As a small business owner, you probably assum the IRS isn’t concerned with how little or how much you pay in taxes. However, since 2016, the IRS has increasingly targeted startups for tax audits, so it’s important for you to prepare your tax returns correctly, regardless of income.
How To Prepare Your Taxes As A Small Business Owner
Running a business is a lot of work, and the last thing you’ll want to do is mess around with the tax man. If you want to stay legally compliant, pay attention to the following essential tax tips.
1. Your Business Structure Affects Your Taxes
Most business owners start as self-employed independent contractors, but the 15.3% tax burden plus income tax can really dig into your profits once you make it big. Once you hit the $60,000 threshold, you should change your legal structure to keep more money in your pocket.
LLC (limited liability company) is the most popular legal structure because it provides two tax advantages: the ability to deduct business losses and no double taxation (like a C corp). However, In some circumstances, an S corp or C corp may be the best fit for your business.
If you’re still a sole proprietor (i.e., independent contractor), look at your options carefully before deciding. Choosing to operate as a sole trader or a company can be tricky to work out. Getting advice from LegalVision is a great way to begin deciding your small business journey. Each structure has different tax implications, legal requirements, and filing systems.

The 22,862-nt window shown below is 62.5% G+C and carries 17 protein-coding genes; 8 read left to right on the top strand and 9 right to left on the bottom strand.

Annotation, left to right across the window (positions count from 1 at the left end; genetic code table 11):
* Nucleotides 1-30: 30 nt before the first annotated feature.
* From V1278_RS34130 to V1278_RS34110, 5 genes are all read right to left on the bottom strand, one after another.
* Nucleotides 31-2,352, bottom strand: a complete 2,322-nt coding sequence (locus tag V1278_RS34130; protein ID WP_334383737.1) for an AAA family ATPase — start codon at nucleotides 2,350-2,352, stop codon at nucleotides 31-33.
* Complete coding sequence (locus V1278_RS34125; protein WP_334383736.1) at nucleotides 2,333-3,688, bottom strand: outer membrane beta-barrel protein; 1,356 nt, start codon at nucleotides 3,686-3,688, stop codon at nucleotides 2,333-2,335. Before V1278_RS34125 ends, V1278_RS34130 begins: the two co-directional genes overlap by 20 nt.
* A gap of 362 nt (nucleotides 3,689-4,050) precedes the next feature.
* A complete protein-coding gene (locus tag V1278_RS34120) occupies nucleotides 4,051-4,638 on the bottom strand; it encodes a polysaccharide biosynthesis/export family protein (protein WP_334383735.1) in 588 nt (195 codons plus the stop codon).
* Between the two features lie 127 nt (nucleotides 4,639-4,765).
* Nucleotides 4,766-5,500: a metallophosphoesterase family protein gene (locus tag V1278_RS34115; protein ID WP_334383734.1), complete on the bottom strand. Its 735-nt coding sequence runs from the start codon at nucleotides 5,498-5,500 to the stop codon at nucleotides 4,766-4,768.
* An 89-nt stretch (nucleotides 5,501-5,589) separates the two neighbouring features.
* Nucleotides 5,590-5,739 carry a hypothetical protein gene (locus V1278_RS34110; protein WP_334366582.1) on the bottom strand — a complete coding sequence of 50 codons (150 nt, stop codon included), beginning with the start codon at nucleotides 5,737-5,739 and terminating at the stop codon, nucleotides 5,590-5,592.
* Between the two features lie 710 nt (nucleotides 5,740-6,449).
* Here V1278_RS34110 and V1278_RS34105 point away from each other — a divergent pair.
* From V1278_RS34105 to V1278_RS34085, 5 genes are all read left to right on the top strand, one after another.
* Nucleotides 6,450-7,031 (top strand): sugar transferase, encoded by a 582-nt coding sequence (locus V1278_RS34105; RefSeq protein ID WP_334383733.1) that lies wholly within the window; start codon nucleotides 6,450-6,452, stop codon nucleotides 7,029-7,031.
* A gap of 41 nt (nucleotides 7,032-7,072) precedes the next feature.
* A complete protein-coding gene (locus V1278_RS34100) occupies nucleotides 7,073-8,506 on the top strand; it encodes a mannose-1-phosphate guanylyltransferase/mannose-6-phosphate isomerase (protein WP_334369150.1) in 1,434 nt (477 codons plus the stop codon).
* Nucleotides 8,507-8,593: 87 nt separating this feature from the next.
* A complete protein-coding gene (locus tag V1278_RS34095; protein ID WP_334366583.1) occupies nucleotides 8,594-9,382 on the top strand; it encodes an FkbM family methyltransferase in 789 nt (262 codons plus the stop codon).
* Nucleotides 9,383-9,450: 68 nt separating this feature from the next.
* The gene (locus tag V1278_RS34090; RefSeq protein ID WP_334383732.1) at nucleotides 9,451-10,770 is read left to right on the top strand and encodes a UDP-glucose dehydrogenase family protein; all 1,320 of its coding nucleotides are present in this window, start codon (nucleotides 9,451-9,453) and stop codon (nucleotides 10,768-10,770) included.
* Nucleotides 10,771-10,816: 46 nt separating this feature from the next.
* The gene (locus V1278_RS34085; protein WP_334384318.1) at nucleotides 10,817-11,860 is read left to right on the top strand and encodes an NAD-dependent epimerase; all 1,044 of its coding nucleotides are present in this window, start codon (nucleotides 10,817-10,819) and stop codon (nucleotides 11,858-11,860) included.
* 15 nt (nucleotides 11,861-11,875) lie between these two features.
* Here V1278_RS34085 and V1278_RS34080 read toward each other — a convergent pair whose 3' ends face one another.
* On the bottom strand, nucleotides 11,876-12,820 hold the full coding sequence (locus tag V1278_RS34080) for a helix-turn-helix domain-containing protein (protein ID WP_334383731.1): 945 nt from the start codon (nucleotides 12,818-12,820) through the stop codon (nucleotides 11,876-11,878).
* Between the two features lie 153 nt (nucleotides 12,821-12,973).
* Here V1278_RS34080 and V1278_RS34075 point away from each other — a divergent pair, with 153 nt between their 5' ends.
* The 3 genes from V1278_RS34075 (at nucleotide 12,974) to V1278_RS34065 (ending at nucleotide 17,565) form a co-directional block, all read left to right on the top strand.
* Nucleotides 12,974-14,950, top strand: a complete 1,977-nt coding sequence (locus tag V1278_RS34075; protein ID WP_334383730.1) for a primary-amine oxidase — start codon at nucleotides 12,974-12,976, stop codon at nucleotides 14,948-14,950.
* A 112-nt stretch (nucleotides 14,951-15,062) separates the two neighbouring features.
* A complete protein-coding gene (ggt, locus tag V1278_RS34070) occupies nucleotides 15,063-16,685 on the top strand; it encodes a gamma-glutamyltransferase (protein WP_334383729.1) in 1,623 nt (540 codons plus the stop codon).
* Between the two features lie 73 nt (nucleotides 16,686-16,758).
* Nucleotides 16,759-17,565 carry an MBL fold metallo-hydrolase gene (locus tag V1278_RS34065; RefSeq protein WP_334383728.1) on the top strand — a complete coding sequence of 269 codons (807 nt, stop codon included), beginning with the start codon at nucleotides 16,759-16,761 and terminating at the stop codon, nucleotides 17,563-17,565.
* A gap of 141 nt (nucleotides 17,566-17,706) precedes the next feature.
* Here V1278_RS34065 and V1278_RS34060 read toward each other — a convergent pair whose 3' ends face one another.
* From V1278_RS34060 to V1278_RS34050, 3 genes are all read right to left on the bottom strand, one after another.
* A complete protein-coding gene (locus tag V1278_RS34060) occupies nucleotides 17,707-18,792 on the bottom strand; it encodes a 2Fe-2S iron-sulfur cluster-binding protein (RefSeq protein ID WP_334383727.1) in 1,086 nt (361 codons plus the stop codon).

2. You May Be Entitled to COVID Tax Credits
As a new business owner, you have to really stretch your financial resources. If you opened up your doors before or during the pandemic, it was likely incredibly difficult for you to keep your head above water. Fortunately, the government has issued tax credits you may be able to use.
For example, the Employee Retention Credit allows startups to offset their payroll tax liability by up to $7,000 per employee per quarter. Since Covid Aid Relief credits are a bit complicated, you can learn how to apply for the Employee Retention Tax Credit in this guide.
If you aren’t eligible for the Employee Retention Tax Credit, you may be able to use the Paid Leave Credit, which allows small businesses to offer paid leave to sick or quarantining staff.
3. You Can Use Tax Deductions to Your Advantage
New businesses can deduct a good chunk of their tax burden yearly by taking advantage of tax deductions. One that’s often overlooked is the $5,000 startup credit available to businesses that spent $50,000 or less on costs. However, you can only use this deduction the year you started.
Besides writing up your startup costs, businesses can also deduct insurance, office space, supplies, real estate, business assets, and professional fees. Sole proprietors have more ways to reduce their taxes via utilities, home repairs, equipment, rent, travel, and contract labor.
If you have a business vehicle, health insurance premiums, a retirement savings account, a home office, a business phone, and advertising expenditures, you can deduct them as well.
4. You May Need to Pay Quarterly Taxes, Not Yearly
The IRS doesn’t take ignorance as an excuse, so you may be out of luck if you file your taxes yearly instead of quarterly. If you’re filing self-employment tax for the first time this year, check if you’ll owe $1,000 or more in taxes. If you do, you’ll have to estimate your quarterly payments.
You can use Form 1040-ES to assess what you’ll have to pay by April 15th, June 15th, September 15th, and January 15th (of the following year). If you paid self-employment tax the year prior, divide your tax burden by 4. Include all deductions and tax credits in the calculation.
If you fail to submit at least 90% of the taxes you owe, you’ll be subjected to harsh penalties. Work with a tax professional who can double-check your quarterly payments, just to be sure.